It breaks my heart. They sit at my desk looking like deer in headlights: eyes wide; nostrils flaring and stubbornly, resolutely refusing to even just try. Their potential is so obvious! I know that if I could fast forward into the future these will be the star athletes, ground-breaking scientist and award-winning actresses of tomorrow but I also know that there is a great risk that these bright futures may never materialise if I can’t somehow convince to be less scared of taking that first step – to try.
Children might feel anxious about attempting challenging tasks for a variety of reasons. Some feel entirely overwhelmed by the increasing pressure put on them in academic settings and on the sport field, while others may have built up a mental block and convince themselves that they will never be able to master something that other can because their brains are simply not “built” that way.
Luckily, thanks to researchers at Stanford and Columbia Universities we know that children show improved morale and grade points when they understand that intelligence in malleable. The idea that the brain can change is called neuroplasticity and on a very basic level means that neural networks are strengthened when we repeatedly practice an activity and that these networks are pruned when we stop practising. And it turns out that even just knowing about this phenomenon made kids more keen to try. When the researchers actively taught this idea to a group of students, they performed significantly better than their peers in a control group.
When I come across children in my practice who are too scared to attempt an activity, I always explain this concept to them as follows: “The brain is more similar to a muscle than we originally thought. Thanks to science we now understand that if you practice something, even if you couldn’t do it all before you’ll eventually be able to do it. It’s a lot like weight lifting: on day one you might not be able to pick up a heavy set of weights but if you try a little everyday you will get incrementally stronger until one day when you can pick it up. The brain is the same. When it struggles it grows”. This is of course a very simple way of explaining it but it works almost every single time.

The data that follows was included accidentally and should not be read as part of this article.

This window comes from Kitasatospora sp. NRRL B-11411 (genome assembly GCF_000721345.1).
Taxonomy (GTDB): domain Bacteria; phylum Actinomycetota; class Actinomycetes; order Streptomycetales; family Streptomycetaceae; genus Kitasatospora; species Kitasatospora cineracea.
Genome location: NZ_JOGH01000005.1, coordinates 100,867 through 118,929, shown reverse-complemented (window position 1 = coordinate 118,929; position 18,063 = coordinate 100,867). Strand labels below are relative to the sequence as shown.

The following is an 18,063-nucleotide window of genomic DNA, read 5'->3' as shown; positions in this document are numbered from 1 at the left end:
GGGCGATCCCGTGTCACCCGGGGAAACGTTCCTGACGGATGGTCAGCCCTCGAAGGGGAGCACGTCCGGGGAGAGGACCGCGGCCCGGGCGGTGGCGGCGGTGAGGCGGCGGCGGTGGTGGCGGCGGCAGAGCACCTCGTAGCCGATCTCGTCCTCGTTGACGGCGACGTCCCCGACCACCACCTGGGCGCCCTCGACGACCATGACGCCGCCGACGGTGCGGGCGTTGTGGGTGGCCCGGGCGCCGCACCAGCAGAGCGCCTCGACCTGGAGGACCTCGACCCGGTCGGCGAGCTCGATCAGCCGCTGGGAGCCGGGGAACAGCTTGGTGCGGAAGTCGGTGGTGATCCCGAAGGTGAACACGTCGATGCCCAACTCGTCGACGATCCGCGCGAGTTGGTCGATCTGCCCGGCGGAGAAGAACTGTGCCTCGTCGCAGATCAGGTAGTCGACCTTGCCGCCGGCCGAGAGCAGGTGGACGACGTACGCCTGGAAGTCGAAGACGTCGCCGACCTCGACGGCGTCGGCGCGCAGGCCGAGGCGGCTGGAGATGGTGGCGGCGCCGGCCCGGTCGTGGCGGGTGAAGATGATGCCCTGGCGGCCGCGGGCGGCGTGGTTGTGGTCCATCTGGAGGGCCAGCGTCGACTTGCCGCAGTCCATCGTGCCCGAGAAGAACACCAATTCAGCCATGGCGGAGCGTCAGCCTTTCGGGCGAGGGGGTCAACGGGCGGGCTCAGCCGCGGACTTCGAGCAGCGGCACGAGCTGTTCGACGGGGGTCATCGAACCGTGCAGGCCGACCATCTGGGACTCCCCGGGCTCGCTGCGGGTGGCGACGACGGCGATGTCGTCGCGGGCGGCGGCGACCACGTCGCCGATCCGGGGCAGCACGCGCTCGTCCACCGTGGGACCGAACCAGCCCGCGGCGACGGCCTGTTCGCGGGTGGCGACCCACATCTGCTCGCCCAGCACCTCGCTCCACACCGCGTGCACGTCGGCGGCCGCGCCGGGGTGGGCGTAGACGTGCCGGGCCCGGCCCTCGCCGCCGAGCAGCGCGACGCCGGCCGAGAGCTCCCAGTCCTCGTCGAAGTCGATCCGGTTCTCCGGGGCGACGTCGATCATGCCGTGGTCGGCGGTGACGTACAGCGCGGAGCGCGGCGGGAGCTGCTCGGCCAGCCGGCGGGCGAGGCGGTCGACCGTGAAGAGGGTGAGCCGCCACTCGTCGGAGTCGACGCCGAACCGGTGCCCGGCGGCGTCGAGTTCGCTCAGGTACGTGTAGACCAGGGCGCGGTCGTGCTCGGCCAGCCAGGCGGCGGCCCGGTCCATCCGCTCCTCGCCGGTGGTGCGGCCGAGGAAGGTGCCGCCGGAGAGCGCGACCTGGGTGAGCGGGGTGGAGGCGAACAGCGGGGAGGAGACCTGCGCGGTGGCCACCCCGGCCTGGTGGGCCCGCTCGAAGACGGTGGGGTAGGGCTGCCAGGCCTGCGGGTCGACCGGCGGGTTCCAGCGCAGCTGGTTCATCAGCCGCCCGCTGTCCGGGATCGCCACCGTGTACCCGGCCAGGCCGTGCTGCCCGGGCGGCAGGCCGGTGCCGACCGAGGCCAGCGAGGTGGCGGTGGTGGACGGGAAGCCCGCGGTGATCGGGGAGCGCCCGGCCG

Then to bring the message home I show them this wonderful video from Brain Jump with Ned the Neuron and it almost always helps to relay their fears and gets them ready to attempt tasks that they were avoiding before – I hope this strategy work for you with your kids too!
Anel Annandale is a prominent Educational Psychologist with a passion for early childhood development and a special interest in neuropsychology.
She is experienced in the field and has established herself as an expert, often appearing on television shows such as Exspresso. She is also available as a guest speaker at relevant events and functions.